Thursday, March 26, 2015
Need A Job? APD Staffing Near Historic Lows, Colorado Pot Watch, Tension Time; What Will Guv Sign? And Another Edition Of Vox Populi
There are now only 884 cops on the force, a number one officer says is similar to what we had 26 years ago. And in the year ahead APD could see another 100 retirements of longtime officers.
It's worth repeating: APD is to Mayor Berry what Vietnam was to Lyndon Johnson. Like Johnson he is fighting the wrong war, avoiding the major shake-up and leadership changes that would restore confidence in APD and enable recruiting from other departments around the nation. Instead, Berry blames the crash in officer staffing on an officer's inability to retire and then rejoin the force and get two paychecks. Heck, we can't attract applicants to this troubled APD for one paycheck, never mind two.
Meanwhile, Wal-Mart closes several city stores overnight because of criminal activity.
Of course, we can always rely on the city council to light a fire under Berry to make the painful personnel changes needed at APD. Not. . .
Marijuana legalization advocates in NM might want to take a look at this in-depth series on Colorado's experiment with legalizing pot. It's from The Gazette in Colorado Springs and is a real eye-opener.
The tension of the legislative session lives on. Now it's gnashing of the teeth over what bills the Guv will sign or veto. NM's growing solar industry--which they put at 1,900 employees--is one of many groups awaiting word on favored legislation. The administration has close ties to the oil and gas industry which has frowned upon solar but advocates point out the bill extending the 10 percent NM solar tax credit was passed with the support of both Dems and R's, including GOP legislative leaders Nate Gentry and Stu Ingle. Says one:
The 10 percent NM tax credit for solar is successful in conjunction with the federal 30 percent federal tax credit and creates good-paying jobs. This bill will extend the solar tax credit, gradually reducing the percentage from 10 percent to 5 percent over 8 years. SolarCity recently announced their move to New Mexico. They've hired and trained 50 employees. That's results. . . .
While many in the GOP approved of SB 391 its prime sponsor is ABQ Dem State Senator Mimi Stewart who is a longtime opponent of the Guv.
The tension for everyone awaiting Martinez's decisions can last until April 10. Legislation passed in the last 3 days of the session must be acted upon by the Governor within 20 days of adjournment, or it is pocket vetoed.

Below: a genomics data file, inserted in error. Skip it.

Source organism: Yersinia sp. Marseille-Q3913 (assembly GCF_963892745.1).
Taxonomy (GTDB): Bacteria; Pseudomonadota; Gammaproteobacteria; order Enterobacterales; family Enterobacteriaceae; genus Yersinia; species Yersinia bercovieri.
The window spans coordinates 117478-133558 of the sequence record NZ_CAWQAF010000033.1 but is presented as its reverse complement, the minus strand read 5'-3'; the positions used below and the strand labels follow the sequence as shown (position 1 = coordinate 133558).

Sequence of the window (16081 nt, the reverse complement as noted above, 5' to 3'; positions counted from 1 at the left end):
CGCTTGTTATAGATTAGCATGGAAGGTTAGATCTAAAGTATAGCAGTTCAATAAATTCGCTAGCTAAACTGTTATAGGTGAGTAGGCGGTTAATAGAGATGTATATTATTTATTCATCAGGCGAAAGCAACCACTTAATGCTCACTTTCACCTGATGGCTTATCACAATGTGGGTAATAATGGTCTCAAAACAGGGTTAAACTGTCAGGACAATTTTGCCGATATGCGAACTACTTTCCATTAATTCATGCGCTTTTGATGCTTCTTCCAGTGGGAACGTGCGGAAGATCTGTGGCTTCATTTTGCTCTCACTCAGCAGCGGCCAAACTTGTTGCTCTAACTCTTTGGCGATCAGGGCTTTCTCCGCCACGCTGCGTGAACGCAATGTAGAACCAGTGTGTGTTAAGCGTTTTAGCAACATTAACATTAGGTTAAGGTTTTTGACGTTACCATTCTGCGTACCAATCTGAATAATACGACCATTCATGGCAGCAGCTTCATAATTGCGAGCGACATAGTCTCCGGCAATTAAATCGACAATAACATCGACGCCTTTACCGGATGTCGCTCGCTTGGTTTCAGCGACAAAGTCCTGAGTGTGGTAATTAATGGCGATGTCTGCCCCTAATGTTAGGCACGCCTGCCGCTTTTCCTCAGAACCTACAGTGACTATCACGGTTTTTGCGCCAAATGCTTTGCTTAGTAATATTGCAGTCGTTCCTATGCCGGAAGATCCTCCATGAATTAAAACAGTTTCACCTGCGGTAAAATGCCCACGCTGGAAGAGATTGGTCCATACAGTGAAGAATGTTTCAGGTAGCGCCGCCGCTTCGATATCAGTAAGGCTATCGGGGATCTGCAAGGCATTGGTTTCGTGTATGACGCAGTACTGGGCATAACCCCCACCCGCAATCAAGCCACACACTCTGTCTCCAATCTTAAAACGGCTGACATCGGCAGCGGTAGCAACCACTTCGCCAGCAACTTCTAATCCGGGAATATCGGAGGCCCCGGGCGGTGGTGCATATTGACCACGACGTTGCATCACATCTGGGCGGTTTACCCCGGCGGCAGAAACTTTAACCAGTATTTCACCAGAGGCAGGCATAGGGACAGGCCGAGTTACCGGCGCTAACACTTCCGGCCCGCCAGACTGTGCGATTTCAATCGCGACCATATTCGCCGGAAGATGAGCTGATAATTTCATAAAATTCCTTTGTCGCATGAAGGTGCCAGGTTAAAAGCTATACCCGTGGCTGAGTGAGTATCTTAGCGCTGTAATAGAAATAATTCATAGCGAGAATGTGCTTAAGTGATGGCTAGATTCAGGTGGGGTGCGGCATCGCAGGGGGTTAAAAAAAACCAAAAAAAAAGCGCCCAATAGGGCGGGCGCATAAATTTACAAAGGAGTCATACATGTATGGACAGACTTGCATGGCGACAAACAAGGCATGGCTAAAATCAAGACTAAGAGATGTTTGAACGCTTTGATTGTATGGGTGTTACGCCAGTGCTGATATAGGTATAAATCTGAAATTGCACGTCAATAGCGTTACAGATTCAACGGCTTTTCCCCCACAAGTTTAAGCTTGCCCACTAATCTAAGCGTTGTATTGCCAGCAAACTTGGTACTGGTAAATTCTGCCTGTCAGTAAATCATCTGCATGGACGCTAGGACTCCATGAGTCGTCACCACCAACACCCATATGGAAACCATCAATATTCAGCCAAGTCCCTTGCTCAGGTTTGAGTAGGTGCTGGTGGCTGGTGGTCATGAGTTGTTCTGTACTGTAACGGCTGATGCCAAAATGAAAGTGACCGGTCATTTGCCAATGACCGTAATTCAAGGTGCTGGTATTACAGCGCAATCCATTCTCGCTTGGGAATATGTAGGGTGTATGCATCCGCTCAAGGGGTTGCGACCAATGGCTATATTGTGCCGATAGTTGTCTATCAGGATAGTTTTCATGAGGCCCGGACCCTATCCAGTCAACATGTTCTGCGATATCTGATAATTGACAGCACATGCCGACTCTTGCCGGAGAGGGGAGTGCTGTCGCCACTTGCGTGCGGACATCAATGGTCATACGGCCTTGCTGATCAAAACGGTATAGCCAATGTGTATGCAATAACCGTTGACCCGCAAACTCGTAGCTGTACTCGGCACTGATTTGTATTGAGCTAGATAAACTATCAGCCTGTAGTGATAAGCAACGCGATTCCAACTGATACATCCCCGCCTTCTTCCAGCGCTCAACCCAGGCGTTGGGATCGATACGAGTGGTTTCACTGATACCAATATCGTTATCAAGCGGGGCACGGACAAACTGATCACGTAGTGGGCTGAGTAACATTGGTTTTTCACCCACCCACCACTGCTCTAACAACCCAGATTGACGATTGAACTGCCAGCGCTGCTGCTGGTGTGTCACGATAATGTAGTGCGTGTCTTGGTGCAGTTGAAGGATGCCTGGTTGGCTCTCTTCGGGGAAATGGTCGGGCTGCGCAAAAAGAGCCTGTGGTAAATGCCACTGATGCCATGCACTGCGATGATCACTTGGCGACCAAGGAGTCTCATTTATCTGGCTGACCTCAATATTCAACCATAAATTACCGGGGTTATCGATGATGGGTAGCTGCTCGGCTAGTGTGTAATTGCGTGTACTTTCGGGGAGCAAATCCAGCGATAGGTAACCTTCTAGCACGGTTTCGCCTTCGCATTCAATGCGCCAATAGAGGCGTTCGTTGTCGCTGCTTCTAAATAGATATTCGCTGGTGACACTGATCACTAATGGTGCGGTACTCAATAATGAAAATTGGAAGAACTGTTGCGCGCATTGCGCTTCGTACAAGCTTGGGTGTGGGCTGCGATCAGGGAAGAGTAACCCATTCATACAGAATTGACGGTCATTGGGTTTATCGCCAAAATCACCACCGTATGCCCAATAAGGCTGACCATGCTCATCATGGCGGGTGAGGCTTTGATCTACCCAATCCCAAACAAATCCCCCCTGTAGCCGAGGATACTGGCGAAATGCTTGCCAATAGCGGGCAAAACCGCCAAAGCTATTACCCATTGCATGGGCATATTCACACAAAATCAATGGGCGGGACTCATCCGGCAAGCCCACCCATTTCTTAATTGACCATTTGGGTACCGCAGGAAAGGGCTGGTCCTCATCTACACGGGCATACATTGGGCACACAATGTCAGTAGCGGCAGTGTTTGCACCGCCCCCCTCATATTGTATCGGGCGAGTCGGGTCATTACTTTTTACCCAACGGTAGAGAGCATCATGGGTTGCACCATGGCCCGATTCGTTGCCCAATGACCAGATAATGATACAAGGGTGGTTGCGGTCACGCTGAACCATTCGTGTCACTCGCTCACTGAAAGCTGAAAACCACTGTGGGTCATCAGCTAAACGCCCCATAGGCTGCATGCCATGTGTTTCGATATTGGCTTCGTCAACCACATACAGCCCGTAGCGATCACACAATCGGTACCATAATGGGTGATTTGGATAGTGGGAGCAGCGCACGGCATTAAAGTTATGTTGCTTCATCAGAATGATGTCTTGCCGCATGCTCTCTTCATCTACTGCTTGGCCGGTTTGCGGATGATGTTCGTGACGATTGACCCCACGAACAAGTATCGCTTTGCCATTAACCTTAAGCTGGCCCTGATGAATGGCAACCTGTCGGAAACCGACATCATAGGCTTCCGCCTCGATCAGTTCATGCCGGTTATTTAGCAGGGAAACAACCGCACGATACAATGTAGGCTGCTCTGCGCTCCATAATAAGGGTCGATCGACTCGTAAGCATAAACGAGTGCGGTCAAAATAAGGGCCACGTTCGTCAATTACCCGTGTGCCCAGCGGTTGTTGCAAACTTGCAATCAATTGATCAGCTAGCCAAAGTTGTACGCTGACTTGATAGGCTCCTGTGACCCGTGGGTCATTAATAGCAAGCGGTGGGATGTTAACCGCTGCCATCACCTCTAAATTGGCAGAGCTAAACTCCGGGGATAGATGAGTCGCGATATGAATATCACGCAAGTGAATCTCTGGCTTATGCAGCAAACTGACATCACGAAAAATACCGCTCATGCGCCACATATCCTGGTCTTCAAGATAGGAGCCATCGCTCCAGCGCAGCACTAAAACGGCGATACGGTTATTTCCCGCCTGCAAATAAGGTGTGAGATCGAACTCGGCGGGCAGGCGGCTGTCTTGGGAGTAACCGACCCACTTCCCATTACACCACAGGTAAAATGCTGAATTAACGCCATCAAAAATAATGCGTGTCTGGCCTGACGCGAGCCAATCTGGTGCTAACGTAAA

Why would the GOP even want to take over NM? What is there to take over? They are helping to break it and they don't look so good at running things either. And when are the Dems going to show some spine and throw it back at the Governor? I wouldn't put up with her dressing me down in her office after the legislative session. I would be glad to give her a ration face-to-face. She has no long term political future if she keeps acting the way she does. Not even a cabinet secretary position. Senators in hearings will have her lunch.
A reader writes:
Why doesn't the ABQ Chamber of Commerce and the R's twist the Gov's arm to at least dig into the list of unspent money from previously approved construction projects and identify where they are and get some of them going? I'm just asking.
Could it be because the Chamber is obedient to the Guv's political machine and too busy putting all blame on the Senate Democrats for the failure of the $264 million capital outlay bill? Just asking. Meanwhile. . .
The executive in charge of the Association and Commerce Industry--Beverlee McLure isn't going to meet anyone in St. Louis. As we recently blogged, she applied for the top post at St. Louis Community College, but was not the final pick. Hey, Bev, maybe Terri Cole has an opening. . .
ABQ's Bob McNeill comes with thoughts on the city economy:
Joe, excellent, albeit depressing, reporting on our local economic stagnation. The Brookings report is stunning. There are lots of causes and reasons, including the awful national press we've deservedly received courtesy of APD, but the problems go far beyond this shameful mess. For far too long, we've been highly dependent on defense related (government) spending.
Taking in one another's laundry and service industry jobs don't compensate for a robust economy that can be brought about with talented, creative and vigorous (progressive) leadership at the state and local levels. Ignoring what we learned about economics 80 years ago isn't helpful. And a decent newspaper would help bring us into the current century by presumably improving the quality of public discourse. I'm depressed about the situation, but as always, onward and upward should be our stance.
The current situation, Bob is a downer. What we look forward to is the emergence of unexpected, dynamic, risk-taking leadership that will lead us in a fresh direction.
THE BOTTOM LINES
ABQ public radio station KUNM-FM comes with this:
Joe, I saw that you talked about a reader note saying that the public radio stations don't have anyone up in Santa Fe. Wanted to let you know that KUNM, NM PBS, and New Mexico In-Depth coordinated to have a reporter focusing on the session. A link to our legislative coverage is here.
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